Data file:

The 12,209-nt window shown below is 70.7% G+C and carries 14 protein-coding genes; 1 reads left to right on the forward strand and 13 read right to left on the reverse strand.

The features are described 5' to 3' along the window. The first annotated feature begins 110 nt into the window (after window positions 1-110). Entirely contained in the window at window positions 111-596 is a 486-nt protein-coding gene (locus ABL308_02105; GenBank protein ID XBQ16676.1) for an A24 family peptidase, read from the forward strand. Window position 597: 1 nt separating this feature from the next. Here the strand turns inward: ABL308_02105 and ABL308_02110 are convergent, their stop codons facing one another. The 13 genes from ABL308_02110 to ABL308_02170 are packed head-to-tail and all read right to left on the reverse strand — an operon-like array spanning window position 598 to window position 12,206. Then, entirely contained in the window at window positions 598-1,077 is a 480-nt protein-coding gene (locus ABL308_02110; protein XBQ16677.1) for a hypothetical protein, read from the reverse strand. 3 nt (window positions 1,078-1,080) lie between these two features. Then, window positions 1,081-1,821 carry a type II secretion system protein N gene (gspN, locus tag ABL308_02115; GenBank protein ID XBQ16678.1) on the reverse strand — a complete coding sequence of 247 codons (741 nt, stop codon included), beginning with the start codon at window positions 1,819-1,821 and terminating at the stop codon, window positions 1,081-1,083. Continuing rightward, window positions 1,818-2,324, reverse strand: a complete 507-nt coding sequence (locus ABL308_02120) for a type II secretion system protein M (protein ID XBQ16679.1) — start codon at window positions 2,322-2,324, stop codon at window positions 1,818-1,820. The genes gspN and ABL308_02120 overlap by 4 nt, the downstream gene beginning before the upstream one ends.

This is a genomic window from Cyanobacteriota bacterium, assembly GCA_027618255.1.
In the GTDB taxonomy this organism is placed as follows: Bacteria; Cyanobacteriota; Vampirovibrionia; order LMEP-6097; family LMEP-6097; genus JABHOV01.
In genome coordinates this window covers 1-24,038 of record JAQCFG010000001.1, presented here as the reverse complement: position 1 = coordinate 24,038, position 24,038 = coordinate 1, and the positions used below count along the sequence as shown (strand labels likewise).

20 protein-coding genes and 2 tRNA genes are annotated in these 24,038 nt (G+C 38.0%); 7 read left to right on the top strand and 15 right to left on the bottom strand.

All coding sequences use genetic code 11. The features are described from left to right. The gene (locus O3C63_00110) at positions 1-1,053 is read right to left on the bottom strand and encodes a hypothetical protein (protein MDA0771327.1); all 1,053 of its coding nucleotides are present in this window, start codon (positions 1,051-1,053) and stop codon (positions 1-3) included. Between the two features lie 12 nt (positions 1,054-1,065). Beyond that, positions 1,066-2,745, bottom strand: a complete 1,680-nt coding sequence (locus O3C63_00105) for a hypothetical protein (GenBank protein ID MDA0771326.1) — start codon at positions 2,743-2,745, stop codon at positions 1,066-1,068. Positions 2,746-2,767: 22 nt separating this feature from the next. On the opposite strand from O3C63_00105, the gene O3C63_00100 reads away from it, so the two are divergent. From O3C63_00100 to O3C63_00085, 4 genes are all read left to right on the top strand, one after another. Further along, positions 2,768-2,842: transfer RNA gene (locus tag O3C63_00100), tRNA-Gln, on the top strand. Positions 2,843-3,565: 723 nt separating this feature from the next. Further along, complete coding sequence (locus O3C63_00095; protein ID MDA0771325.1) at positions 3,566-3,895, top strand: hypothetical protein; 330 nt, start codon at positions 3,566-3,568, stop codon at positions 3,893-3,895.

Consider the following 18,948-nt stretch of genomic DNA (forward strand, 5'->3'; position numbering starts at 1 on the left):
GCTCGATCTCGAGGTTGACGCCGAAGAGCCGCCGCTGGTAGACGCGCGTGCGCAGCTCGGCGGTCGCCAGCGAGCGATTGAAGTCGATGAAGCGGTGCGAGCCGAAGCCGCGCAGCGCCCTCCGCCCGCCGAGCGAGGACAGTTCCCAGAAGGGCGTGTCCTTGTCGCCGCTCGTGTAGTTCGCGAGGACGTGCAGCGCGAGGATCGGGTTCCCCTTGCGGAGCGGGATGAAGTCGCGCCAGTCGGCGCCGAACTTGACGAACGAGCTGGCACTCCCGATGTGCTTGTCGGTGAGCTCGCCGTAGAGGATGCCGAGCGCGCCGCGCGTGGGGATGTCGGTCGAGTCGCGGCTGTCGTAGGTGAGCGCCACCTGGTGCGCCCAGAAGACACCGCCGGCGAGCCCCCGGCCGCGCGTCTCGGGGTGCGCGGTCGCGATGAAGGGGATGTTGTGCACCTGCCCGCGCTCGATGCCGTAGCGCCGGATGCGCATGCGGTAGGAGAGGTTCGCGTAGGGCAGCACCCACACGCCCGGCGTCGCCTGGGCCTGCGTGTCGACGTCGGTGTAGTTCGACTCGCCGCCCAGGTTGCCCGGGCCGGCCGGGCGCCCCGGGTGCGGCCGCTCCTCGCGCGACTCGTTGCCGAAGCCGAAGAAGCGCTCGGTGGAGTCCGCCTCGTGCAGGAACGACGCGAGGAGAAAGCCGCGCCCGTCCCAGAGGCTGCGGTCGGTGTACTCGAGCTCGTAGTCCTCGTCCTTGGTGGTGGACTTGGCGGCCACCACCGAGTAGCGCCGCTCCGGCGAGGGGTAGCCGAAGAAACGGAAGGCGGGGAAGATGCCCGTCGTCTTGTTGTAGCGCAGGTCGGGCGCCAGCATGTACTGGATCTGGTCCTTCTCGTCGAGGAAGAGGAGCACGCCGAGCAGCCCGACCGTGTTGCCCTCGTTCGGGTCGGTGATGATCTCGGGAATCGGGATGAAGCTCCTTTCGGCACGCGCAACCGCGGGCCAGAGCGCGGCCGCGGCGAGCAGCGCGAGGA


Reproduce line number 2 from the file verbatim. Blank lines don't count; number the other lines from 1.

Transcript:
The features are described 5' to 3' along the window. The first annotated feature begins 110 nt into the window (after window positions 1-110). Entirely contained in the window at window positions 111-596 is a 486-nt protein-coding gene (locus ABL308_02105; GenBank protein ID XBQ16676.1) for an A24 family peptidase, read from the forward strand. Window position 597: 1 nt separating this feature from the next. Here the strand turns inward: ABL308_02105 and ABL308_02110 are convergent, their stop codons facing one another. The 13 genes from ABL308_02110 to ABL308_02170 are packed head-to-tail and all read right to left on the reverse strand — an operon-like array spanning window position 598 to window position 12,206. Then, entirely contained in the window at window positions 598-1,077 is a 480-nt protein-coding gene (locus ABL308_02110; protein XBQ16677.1) for a hypothetical protein, read from the reverse strand. 3 nt (window positions 1,078-1,080) lie between these two features. Then, window positions 1,081-1,821 carry a type II secretion system protein N gene (gspN, locus tag ABL308_02115; GenBank protein ID XBQ16678.1) on the reverse strand — a complete coding sequence of 247 codons (741 nt, stop codon included), beginning with the start codon at window positions 1,819-1,821 and terminating at the stop codon, window positions 1,081-1,083. Continuing rightward, window positions 1,818-2,324, reverse strand: a complete 507-nt coding sequence (locus ABL308_02120) for a type II secretion system protein M (protein ID XBQ16679.1) — start codon at window positions 2,322-2,324, stop codon at window positions 1,818-1,820. The genes gspN and ABL308_02120 overlap by 4 nt, the downstream gene beginning before the upstream one ends.